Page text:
Alan Gilbert studied at Harvard University, The Curtis Institute of Music, and Juilliard and was assistant conductor of The Cleveland Orchestra (1995–97). He received Honorary Doctor of Music degrees from Curtis in May 2010 and from Westminster Choir College in May 2016, and in December 2011 he received Columbia University’s Ditson Conductor’s Award for his “exceptional commitment to the performance of works by American composers and to contemporary music.” In 2014 he was elected to The American Academy of Arts & Sciences, in 2015 he received a Foreign Policy Association Medal for his commitment to cultural diplomacy and was named Officier de l’Ordre des Arts et des Lettres, and in 2016 he received New York University’s Lewis Rudin Award for Exemplary Service to New York City in recognition of his leadership in making New York one of the world’s great centers for music and the arts.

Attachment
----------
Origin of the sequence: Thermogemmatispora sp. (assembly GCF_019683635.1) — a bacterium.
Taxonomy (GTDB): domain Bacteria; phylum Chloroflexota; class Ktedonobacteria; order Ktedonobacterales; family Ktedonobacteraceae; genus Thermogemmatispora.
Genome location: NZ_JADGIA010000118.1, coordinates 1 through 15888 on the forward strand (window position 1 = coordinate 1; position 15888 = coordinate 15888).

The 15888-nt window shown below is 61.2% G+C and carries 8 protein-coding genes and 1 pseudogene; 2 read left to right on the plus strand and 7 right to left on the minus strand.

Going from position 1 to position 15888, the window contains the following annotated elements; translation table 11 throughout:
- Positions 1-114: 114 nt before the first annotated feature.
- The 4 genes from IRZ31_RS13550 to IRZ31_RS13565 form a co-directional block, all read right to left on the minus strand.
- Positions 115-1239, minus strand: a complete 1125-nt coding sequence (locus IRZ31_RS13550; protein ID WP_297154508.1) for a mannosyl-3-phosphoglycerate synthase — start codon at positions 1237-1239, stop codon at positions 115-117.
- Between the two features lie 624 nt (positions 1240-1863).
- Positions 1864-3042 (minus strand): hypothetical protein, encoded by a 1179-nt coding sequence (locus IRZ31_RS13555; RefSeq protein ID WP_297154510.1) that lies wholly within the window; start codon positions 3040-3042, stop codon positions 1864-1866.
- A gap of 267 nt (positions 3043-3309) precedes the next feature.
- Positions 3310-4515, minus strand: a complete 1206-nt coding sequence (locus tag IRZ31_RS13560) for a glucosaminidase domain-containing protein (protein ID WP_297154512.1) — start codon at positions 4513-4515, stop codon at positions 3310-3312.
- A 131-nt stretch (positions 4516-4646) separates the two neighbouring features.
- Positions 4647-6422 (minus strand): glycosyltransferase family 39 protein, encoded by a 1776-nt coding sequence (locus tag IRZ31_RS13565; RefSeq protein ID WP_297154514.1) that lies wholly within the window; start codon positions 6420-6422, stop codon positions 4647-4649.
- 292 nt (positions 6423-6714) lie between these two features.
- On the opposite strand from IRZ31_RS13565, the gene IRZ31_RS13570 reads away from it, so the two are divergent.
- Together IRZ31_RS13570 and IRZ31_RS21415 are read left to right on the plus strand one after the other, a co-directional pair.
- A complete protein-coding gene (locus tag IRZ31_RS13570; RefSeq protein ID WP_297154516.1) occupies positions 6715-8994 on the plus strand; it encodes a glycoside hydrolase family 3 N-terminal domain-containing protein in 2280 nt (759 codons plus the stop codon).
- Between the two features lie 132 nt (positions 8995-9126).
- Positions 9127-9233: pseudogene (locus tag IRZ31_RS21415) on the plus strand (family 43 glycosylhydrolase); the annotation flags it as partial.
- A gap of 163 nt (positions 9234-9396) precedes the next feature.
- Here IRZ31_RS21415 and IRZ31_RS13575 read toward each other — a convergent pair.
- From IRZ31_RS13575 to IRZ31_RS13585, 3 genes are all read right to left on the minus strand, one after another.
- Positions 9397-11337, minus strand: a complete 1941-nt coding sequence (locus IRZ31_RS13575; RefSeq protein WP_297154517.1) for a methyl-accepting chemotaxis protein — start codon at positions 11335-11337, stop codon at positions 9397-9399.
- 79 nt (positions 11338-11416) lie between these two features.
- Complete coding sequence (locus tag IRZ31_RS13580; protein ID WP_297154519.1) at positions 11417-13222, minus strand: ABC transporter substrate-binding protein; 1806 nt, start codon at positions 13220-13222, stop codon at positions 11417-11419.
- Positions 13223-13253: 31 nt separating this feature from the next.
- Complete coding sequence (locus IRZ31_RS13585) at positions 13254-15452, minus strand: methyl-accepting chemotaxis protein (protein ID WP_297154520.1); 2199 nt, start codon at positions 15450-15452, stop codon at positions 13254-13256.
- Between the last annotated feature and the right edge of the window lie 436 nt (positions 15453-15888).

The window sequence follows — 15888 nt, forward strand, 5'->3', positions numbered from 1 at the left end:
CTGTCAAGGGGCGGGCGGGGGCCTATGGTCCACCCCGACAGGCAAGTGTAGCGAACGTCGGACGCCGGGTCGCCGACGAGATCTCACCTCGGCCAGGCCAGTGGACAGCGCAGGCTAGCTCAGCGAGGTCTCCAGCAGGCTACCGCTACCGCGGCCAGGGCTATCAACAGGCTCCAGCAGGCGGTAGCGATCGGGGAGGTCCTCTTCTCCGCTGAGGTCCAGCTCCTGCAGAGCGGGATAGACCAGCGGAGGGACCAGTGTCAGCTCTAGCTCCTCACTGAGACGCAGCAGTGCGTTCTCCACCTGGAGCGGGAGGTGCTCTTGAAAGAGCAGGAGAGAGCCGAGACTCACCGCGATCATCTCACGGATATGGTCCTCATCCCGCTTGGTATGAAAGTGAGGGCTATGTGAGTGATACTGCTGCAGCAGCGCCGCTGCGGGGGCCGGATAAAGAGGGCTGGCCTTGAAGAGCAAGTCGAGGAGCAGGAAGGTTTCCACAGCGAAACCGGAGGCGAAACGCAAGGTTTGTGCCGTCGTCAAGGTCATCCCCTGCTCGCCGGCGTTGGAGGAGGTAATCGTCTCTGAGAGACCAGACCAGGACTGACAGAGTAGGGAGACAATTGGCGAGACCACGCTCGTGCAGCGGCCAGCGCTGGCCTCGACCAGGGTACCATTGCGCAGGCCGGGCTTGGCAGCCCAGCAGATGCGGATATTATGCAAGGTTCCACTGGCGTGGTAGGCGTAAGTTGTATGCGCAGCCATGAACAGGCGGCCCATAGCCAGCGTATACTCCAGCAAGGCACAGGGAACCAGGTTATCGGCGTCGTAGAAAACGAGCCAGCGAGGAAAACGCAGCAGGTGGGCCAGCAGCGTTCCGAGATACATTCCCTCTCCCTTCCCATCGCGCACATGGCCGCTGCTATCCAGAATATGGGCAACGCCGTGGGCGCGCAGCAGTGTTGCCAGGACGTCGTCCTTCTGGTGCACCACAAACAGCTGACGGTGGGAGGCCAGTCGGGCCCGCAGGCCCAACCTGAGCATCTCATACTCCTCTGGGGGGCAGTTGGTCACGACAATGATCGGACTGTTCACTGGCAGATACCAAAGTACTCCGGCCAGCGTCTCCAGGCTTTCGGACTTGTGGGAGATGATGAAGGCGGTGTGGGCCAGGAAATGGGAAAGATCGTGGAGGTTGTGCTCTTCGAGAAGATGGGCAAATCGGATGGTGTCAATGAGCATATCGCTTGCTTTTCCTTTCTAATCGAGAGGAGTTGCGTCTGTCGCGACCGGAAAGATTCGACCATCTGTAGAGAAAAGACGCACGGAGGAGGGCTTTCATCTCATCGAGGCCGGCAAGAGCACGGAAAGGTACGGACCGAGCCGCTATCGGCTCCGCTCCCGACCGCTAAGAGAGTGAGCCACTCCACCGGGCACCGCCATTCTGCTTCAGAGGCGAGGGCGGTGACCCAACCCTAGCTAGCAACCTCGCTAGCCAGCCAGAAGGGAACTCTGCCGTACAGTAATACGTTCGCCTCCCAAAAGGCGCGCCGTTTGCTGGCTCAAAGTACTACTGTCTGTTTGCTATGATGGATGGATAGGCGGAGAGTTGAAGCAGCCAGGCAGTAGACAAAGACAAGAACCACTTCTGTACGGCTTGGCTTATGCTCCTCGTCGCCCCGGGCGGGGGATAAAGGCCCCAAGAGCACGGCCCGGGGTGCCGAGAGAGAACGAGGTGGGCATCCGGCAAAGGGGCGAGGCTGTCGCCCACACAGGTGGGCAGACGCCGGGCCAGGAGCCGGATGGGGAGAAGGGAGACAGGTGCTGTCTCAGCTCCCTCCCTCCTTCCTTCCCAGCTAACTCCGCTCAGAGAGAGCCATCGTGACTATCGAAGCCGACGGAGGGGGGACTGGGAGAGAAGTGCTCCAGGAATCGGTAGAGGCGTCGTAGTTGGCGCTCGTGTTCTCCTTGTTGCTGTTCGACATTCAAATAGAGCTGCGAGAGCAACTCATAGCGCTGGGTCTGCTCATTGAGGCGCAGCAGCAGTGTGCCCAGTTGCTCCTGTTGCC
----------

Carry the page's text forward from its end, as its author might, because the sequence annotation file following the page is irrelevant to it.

Relive the magic of the combination of Alan Gilbert and the Philharmonic through video, audio, and photos.

Visit Alan Gilbert’s Official Website.

Learn more about Alan Gilbert
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Frank Huang

Violin

Frank Huang

Violin

Frank Huang

Violin

Frank Huang article